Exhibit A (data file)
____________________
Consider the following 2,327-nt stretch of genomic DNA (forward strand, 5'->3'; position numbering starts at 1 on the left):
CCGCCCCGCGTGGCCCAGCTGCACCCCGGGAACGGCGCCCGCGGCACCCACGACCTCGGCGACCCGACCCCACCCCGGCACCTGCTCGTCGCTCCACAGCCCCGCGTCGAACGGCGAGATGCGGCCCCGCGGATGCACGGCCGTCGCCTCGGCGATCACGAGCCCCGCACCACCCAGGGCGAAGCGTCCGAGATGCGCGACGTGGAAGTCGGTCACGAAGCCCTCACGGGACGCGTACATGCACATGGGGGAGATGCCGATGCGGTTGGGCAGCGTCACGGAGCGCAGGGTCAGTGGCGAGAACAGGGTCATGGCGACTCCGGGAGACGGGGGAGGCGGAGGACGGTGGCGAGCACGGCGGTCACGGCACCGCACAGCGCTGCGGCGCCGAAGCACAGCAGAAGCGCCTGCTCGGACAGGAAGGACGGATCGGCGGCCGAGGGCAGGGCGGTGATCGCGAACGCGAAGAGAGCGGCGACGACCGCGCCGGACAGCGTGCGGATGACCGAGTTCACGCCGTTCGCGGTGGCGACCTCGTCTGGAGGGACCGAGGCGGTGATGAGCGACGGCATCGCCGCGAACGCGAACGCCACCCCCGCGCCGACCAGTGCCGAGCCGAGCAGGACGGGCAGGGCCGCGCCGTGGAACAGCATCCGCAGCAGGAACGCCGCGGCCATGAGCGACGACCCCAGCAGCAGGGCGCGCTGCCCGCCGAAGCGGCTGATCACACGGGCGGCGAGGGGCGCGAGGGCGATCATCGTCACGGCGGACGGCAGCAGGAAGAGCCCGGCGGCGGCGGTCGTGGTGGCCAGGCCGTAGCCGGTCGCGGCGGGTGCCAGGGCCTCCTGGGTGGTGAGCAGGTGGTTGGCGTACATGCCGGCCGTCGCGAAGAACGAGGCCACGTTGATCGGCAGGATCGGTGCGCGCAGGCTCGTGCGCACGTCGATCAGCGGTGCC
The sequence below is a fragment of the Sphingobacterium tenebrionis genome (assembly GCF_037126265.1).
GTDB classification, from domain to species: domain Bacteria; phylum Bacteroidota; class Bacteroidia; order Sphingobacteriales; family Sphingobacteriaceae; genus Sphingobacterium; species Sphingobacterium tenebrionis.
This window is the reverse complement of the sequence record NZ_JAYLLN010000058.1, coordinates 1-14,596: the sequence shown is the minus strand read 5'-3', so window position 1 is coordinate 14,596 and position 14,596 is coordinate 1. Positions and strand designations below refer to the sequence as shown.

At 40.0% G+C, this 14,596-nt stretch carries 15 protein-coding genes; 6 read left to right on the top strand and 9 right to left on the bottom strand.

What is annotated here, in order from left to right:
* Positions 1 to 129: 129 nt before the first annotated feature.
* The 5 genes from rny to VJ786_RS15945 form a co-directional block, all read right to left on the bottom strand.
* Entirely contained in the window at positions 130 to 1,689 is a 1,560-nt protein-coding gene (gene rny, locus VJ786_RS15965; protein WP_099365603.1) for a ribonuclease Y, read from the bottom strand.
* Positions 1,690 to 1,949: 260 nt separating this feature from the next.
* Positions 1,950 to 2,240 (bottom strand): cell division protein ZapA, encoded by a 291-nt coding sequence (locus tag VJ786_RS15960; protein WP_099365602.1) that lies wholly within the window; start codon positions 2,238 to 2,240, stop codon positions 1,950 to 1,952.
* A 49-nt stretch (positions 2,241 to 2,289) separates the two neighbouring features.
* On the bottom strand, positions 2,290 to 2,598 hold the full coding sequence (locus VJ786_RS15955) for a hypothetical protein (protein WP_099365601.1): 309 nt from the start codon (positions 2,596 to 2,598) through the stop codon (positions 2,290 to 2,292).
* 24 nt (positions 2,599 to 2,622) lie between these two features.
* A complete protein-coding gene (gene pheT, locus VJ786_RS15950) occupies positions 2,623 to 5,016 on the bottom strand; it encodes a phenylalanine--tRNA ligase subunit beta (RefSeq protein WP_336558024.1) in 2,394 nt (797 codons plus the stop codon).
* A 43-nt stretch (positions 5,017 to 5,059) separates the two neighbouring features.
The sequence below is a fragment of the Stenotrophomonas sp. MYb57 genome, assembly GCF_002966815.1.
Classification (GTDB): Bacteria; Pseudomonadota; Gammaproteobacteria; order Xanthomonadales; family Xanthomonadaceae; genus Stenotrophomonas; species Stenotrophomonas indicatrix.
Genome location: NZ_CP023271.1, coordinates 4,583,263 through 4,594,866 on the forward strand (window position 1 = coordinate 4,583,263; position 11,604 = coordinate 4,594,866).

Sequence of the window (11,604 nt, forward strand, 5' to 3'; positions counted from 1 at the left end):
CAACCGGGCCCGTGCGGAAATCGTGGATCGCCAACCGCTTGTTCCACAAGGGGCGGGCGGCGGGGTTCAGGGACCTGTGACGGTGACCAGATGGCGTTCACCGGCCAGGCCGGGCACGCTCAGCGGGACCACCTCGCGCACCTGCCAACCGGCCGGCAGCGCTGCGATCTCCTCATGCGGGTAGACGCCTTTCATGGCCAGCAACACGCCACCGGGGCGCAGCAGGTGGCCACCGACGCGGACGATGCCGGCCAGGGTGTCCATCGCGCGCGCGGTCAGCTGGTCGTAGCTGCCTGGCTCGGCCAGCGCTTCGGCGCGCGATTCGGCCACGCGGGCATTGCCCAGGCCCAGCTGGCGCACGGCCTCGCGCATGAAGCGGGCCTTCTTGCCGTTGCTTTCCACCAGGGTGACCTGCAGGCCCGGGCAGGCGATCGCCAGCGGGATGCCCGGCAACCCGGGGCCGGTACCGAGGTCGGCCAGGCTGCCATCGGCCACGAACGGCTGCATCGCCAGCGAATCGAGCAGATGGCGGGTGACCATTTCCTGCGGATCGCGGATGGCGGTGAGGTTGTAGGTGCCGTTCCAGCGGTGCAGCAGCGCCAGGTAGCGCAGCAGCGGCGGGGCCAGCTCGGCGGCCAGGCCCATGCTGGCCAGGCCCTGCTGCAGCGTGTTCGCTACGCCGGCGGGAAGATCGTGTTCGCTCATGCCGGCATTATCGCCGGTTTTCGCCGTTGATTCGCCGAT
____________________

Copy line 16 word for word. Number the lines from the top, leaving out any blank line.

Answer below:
* A complete protein-coding gene (gene pheT, locus VJ786_RS15950) occupies positions 2,623 to 5,016 on the bottom strand; it encodes a phenylalanine--tRNA ligase subunit beta (RefSeq protein WP_336558024.1) in 2,394 nt (797 codons plus the stop codon).